When San Francisco’s Girls emerged on the indie scene back in 2009, they created an explosion of buzz due to their sun-drenched, tightly executed pop debut Album. After spending some time touring in Europe and America, the band is back with a new EP, Broken Dreams Club. The EP shows that Girls have not lost their talent in making straightforward, catchy indie pop, but Broken Dreams Club displays a softer, less surf-punk sound. Owens’ vocals have a more mature element to them (which popped up on Album), and he’s eliminated the cheeky, youthful snarl heard on songs like Lust for Life. The adult sound comes through as well in the EP’s lyrics, which trace heartbreak and general melancholy as the instrumentals provide a tropical lounge pop sound of the 50′s and early 60′s.
The first track, Oh So Protective One begins with richly deep horns as Owens’ croon (holding traces of Elvis Presley) paints a detailed and perspective description of a young girl’s heartbreak through lyrics like, “he’ll never know about the times you cried in the movies, never know about the times that you cried to the music, about your mother or your father or the way you got your broken heart”. The combination of a melodic guitar hook and interjecting horn solos produce a innovative, retro sound that shows great musical prowess.
Broken Dreams Club’s single Heartbreaker is a more uptempo look at the pains of love and growing up. A steady drum beat and swirling guitar creates a wave of sound as Owens recounts about the one who got away. The song additionally ruminates on self-doubt, “there’s a voice in the back of my head that say’s your always gonna be alone” that rings true to everyone and anyone whose been rejected. Heartbreaker’s memorable chorus is pop at its best with the straightforward, but still poetic refrain of “cause when I said I loved you honey, I knew it from the very start. When I said I loved you honey, I knew that you would break my heart.” Holding true to good rock basics, the guitar shines in a super gem of a solo mid-song, and Heartbreaker nicely wraps things up with a crisp out drumming.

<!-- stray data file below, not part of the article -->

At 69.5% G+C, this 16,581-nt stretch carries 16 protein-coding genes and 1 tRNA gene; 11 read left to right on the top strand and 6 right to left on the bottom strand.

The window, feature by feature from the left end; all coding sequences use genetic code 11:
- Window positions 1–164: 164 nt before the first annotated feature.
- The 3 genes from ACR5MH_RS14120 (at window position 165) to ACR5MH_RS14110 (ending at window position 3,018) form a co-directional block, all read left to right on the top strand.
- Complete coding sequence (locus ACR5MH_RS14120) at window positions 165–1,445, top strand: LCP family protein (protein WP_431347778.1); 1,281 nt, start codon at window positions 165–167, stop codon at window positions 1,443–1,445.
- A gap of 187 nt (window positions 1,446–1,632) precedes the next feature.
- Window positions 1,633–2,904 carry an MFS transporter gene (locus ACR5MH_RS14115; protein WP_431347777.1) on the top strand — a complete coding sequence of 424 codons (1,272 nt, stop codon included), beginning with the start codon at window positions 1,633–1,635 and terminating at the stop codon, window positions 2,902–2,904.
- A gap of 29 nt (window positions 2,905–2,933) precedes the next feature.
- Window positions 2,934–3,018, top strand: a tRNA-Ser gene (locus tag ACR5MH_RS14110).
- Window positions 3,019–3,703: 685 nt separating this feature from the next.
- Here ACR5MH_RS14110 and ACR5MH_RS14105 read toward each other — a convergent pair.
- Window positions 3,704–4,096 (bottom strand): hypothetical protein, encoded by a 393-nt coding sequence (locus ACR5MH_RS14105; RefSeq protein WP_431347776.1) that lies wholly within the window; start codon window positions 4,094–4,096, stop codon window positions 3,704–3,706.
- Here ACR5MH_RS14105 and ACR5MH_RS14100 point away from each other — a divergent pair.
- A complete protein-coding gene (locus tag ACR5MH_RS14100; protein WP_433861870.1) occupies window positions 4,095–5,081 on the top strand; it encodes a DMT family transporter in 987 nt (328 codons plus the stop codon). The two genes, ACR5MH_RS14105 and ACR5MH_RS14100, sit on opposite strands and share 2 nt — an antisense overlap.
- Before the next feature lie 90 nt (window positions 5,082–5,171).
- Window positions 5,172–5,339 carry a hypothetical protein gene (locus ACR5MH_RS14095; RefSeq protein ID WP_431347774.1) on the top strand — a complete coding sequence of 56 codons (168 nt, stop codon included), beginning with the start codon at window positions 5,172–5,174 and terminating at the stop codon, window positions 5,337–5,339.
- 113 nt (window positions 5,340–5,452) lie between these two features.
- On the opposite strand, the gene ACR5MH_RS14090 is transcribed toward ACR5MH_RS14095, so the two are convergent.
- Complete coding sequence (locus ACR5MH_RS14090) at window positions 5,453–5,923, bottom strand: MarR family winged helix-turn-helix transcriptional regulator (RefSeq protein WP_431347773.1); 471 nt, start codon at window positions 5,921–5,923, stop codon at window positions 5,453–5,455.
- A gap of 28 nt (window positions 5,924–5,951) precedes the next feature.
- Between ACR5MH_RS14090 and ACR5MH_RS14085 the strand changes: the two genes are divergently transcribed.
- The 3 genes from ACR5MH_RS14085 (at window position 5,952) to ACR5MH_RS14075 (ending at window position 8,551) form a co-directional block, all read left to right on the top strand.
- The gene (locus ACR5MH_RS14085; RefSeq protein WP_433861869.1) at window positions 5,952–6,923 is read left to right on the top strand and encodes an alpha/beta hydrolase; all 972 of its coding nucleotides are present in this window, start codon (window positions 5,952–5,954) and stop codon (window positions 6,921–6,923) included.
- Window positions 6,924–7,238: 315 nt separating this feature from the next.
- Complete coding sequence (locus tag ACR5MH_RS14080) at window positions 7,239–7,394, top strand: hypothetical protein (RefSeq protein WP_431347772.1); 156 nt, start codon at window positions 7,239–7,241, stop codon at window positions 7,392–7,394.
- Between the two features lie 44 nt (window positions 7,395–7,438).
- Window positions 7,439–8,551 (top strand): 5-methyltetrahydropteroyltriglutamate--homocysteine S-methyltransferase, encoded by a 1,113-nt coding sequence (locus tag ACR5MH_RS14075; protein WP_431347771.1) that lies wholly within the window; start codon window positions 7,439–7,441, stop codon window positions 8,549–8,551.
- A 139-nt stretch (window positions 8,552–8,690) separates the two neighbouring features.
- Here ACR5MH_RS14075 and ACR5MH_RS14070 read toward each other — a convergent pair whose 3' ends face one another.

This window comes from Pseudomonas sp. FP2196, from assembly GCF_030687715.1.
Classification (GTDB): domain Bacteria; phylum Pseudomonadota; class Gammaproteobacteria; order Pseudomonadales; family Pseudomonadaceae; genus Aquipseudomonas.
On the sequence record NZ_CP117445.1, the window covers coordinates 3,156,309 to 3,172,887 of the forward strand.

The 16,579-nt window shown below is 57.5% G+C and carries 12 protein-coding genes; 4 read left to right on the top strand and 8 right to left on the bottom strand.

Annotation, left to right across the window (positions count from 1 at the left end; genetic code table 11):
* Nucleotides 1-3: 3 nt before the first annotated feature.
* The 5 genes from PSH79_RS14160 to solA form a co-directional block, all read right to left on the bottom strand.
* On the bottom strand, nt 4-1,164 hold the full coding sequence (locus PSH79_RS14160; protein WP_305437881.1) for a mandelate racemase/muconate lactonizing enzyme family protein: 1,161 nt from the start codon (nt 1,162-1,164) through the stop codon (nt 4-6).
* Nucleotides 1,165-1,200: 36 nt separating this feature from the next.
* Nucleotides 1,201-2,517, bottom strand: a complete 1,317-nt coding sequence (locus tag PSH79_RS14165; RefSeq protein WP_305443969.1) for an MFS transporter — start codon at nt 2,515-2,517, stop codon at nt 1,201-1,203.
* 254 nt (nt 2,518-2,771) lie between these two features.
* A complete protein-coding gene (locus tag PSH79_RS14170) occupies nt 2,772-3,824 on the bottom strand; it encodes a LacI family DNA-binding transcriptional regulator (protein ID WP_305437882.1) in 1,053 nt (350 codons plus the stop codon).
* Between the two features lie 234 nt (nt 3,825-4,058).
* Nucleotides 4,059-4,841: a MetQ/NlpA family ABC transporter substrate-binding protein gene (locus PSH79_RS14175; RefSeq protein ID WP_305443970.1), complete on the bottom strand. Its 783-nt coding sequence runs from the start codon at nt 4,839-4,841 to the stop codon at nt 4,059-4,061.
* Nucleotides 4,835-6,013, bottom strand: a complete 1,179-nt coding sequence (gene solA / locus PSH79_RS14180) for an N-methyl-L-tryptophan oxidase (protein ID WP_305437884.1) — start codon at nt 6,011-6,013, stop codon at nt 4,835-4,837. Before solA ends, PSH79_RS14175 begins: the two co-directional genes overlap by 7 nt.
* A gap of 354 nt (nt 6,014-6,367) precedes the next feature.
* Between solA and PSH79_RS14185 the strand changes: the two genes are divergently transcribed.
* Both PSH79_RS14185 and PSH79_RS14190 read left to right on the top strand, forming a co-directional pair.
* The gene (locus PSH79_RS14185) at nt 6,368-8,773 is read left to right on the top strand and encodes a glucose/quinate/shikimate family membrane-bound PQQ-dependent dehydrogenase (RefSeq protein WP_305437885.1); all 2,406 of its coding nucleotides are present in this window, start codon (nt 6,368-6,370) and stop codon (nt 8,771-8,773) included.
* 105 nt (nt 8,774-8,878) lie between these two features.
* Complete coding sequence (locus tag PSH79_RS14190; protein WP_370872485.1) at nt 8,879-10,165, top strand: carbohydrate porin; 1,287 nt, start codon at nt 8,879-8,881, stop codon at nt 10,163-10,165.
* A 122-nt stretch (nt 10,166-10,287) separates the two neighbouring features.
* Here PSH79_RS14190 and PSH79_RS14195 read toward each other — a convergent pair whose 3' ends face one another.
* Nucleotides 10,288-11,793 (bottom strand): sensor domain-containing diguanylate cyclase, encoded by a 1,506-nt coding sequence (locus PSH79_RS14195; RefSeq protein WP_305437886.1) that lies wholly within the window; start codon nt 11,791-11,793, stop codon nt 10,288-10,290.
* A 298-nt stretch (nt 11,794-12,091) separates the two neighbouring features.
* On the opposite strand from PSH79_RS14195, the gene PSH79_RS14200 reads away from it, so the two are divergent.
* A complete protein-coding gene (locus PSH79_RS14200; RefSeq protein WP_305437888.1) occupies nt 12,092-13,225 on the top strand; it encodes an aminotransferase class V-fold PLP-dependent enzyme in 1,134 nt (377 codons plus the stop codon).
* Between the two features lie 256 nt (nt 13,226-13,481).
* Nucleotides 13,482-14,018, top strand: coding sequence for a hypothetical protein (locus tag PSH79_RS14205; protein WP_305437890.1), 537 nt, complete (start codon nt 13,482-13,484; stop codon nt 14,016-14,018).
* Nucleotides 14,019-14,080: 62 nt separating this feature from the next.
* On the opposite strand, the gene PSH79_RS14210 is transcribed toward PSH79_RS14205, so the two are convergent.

Track Five’s Substance is the most world weary of the EP, painting a truthful take on drug use. The song doesn’t glorify it, but thankfully isn’t preachy either. Instead Substance simply shows drugs for what they are, an escape, but one that only works for so long. “Who wants something real, when you could have nothing? Why not just give up, who wants to try?” The maturity beyond your years and burnt-out vibe is reinforced through the lounge-heavy instrumentals, (with a called out guitar solo), and inclusion of a male/female duet at song’s end. Broken Dreams Club proves to be quite a memorable and strong sophomore release, showing that all the hype Girls garnered from their first release was well-deserved.
By: Stephanie Glass